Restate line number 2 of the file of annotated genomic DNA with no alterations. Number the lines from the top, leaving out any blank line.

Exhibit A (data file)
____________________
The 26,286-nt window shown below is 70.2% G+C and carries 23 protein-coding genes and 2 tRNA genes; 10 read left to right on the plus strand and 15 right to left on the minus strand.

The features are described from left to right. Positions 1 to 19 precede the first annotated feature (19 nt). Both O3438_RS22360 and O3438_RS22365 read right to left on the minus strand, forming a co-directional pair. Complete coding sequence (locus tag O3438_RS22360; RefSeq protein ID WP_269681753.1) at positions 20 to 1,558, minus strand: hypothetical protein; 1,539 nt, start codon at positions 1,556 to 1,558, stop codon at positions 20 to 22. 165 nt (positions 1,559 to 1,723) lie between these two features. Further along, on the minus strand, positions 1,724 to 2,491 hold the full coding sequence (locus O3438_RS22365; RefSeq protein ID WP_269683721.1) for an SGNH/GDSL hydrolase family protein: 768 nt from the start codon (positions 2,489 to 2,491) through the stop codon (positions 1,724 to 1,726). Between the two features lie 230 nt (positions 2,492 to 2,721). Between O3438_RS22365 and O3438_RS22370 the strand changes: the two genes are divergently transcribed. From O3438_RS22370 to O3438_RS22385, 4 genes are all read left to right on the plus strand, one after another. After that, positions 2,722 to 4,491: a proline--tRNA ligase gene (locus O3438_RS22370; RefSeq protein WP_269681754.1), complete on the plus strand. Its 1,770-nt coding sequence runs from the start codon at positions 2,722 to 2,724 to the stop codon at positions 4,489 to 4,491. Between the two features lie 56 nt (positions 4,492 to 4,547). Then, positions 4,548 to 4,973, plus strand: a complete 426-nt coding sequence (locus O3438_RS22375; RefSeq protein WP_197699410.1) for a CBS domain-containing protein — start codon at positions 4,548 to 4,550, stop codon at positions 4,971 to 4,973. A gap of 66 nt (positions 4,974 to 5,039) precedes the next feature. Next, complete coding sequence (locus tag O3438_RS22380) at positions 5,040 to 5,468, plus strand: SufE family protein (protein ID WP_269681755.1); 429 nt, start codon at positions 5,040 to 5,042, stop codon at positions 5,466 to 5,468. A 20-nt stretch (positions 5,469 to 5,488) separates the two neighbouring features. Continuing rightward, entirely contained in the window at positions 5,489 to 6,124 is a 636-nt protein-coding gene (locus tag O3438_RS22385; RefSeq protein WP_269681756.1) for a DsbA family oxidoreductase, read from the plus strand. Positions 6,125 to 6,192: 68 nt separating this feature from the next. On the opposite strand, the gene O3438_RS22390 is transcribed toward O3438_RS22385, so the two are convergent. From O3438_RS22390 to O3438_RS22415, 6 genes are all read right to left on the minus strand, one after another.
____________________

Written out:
The features are described from left to right. Positions 1 to 19 precede the first annotated feature (19 nt). Both O3438_RS22360 and O3438_RS22365 read right to left on the minus strand, forming a co-directional pair. Complete coding sequence (locus tag O3438_RS22360; RefSeq protein ID WP_269681753.1) at positions 20 to 1,558, minus strand: hypothetical protein; 1,539 nt, start codon at positions 1,556 to 1,558, stop codon at positions 20 to 22. 165 nt (positions 1,559 to 1,723) lie between these two features. Further along, on the minus strand, positions 1,724 to 2,491 hold the full coding sequence (locus O3438_RS22365; RefSeq protein ID WP_269683721.1) for an SGNH/GDSL hydrolase family protein: 768 nt from the start codon (positions 2,489 to 2,491) through the stop codon (positions 1,724 to 1,726). Between the two features lie 230 nt (positions 2,492 to 2,721). Between O3438_RS22365 and O3438_RS22370 the strand changes: the two genes are divergently transcribed. From O3438_RS22370 to O3438_RS22385, 4 genes are all read left to right on the plus strand, one after another. After that, positions 2,722 to 4,491: a proline--tRNA ligase gene (locus O3438_RS22370; RefSeq protein WP_269681754.1), complete on the plus strand. Its 1,770-nt coding sequence runs from the start codon at positions 2,722 to 2,724 to the stop codon at positions 4,489 to 4,491. Between the two features lie 56 nt (positions 4,492 to 4,547). Then, positions 4,548 to 4,973, plus strand: a complete 426-nt coding sequence (locus O3438_RS22375; RefSeq protein WP_197699410.1) for a CBS domain-containing protein — start codon at positions 4,548 to 4,550, stop codon at positions 4,971 to 4,973. A gap of 66 nt (positions 4,974 to 5,039) precedes the next feature. Next, complete coding sequence (locus tag O3438_RS22380) at positions 5,040 to 5,468, plus strand: SufE family protein (protein ID WP_269681755.1); 429 nt, start codon at positions 5,040 to 5,042, stop codon at positions 5,466 to 5,468. A 20-nt stretch (positions 5,469 to 5,488) separates the two neighbouring features. Continuing rightward, entirely contained in the window at positions 5,489 to 6,124 is a 636-nt protein-coding gene (locus tag O3438_RS22385; RefSeq protein WP_269681756.1) for a DsbA family oxidoreductase, read from the plus strand. Positions 6,125 to 6,192: 68 nt separating this feature from the next. On the opposite strand, the gene O3438_RS22390 is transcribed toward O3438_RS22385, so the two are convergent. From O3438_RS22390 to O3438_RS22415, 6 genes are all read right to left on the minus strand, one after another.